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76 Cards in this Set

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Describe the basics of retroviral replication (ex: HIV)
Entry through specific recognition
-Requires receptor-ligand interaction
Get several virus-host interactions
There is a nucleus intermediate for retroviruses viruses that have to be converted into DNA
Then the viral DNA gets converted into the host DNA
Needs many ptns to get viral escape
Then get budding and viral maturation
What type of host factors are co-opted by HIV-1?
Many that are involved in viral assembly etc
What are HMGA and LEDGF/p75 used for?
Nuclear entry/import
What do the ESCRT ptns do
Cause invagination
Important for multiple body formation
Why does the virus co-opt ESCRT ptns?
Allow viral budding from host cell surface
What are siRNA screens?
Knock down each gene in the host cell and see if it plays a role in HIV replication
What was found when they did a genome-wide siRNA screen to test for HIV co-opting?
Found that over 200 host genes take part in generating viral particles
What is the receptor of HIV?
CD4
What is one of the coreceptors for HIV?
CCR4
What is one way of targeting the host cell fct to inhibit HIV RNA export?
Block Rev-mediated RNA export by blocking the modification of spermidine
-Inhibit hypersination of eIF5A
What does eIF5A do?
Involved in export of viral RNA
Block this molec, can block viral replication
What drug is used to exert this fct?
Semapimod
What drug can target a host cell fct to inhibit HIV-1 DNA integration?
KU-8593 cmpd
What does this drug do?
Targets the step right after integration
Virus takes advantage of the DNA repair mechanism to insert itself into the host genome
The KU-cmpd blocks this repair mechanism
==> Stop the virus, but also kill the host cell (ass't with toxicity)
What is the fct of the cytoskeleton network?
Maintain cell morphology: structural elements in cellular organelles
Transport of cellular macromolec, vesicles
Exocytosis; synaptic transmission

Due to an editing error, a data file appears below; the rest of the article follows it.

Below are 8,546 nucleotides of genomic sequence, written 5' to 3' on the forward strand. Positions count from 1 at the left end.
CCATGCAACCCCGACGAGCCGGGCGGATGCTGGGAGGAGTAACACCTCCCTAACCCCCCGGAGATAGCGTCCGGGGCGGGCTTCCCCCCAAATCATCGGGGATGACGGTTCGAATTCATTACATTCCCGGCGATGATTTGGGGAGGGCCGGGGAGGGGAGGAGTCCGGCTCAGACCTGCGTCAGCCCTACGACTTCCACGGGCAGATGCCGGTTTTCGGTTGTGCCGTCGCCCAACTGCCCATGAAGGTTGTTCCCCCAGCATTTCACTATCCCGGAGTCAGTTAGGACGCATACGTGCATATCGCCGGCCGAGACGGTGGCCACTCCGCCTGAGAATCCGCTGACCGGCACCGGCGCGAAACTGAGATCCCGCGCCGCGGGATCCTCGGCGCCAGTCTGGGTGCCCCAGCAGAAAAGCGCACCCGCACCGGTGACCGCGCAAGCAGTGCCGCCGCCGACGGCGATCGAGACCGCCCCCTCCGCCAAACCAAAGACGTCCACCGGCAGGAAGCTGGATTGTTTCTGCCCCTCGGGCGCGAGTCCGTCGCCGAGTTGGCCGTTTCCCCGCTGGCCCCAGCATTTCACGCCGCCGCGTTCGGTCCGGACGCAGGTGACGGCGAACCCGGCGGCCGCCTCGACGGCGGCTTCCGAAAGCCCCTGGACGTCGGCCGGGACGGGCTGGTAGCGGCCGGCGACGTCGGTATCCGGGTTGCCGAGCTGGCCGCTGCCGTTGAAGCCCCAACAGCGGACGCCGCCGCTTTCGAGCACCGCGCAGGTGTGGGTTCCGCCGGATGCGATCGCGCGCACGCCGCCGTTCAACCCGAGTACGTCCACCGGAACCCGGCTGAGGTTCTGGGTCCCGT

Maintain cellular ptn and RNA interactions (ex: RNPs)
Regulation of gene expression (translation), nuclear export of RNAs, post transcriptional and post-translational modifications
What does actin polymerization lead to the formation of?
Intermediate and micro-filaments
ex: HIV-1, retroviruses, vaccinia virus, HTLV-1
What does tubulin polymerization lead to the formation of?
Microtubules
ex: vaccinia virrus, HIV-1, HTLV-1
What is the difference between actin and microtubules?
Actin has a dense cortical network
Mts have polarity and work in cell division
What do Mt serve for?
Highway from nucleus to plasma mb
-->but first have to penetrate through/around actin to get onto the mt to get to the nucleus
What is actin important for?
Viral assembly:
-network to facilitate viral assembly at the appropriate sites
-maintenace of virus integrity and structure
-enhance possibility of molecular interactions (assembly)
Macromolecule and vesicle transport: roles in directing traffic of intracellular organelles, vesicles, structures, RNPs
Trafficking viral components (RNA, ptn) to assembly sites (viral ribonucleoptn (RNP) complexes)
.: Actin important for virus assembly, transmission and dissemination
How does Ravovirus use actin to its adv?
Uses it for viral dissemination
How does paramyxovirus use actin?
Transport nucleocapsids to the cell surface and get their budding
Movement of enveloppe ptns to plasma mb
Actin binds RNP complex and induces conformational changes that are required for transcription
Cytochalasin B completely inhibits viral particle release
How does the poxvirus (vaccinia) use actin?
Induces polymerization of actin into a tail structure directly behind the virions
Propels virions forward
Use this to propel virus outwards upon cell contact and infect neighboring cells
How does the retroviridae use actin?
Virus particles are present at the tips of actin containing projections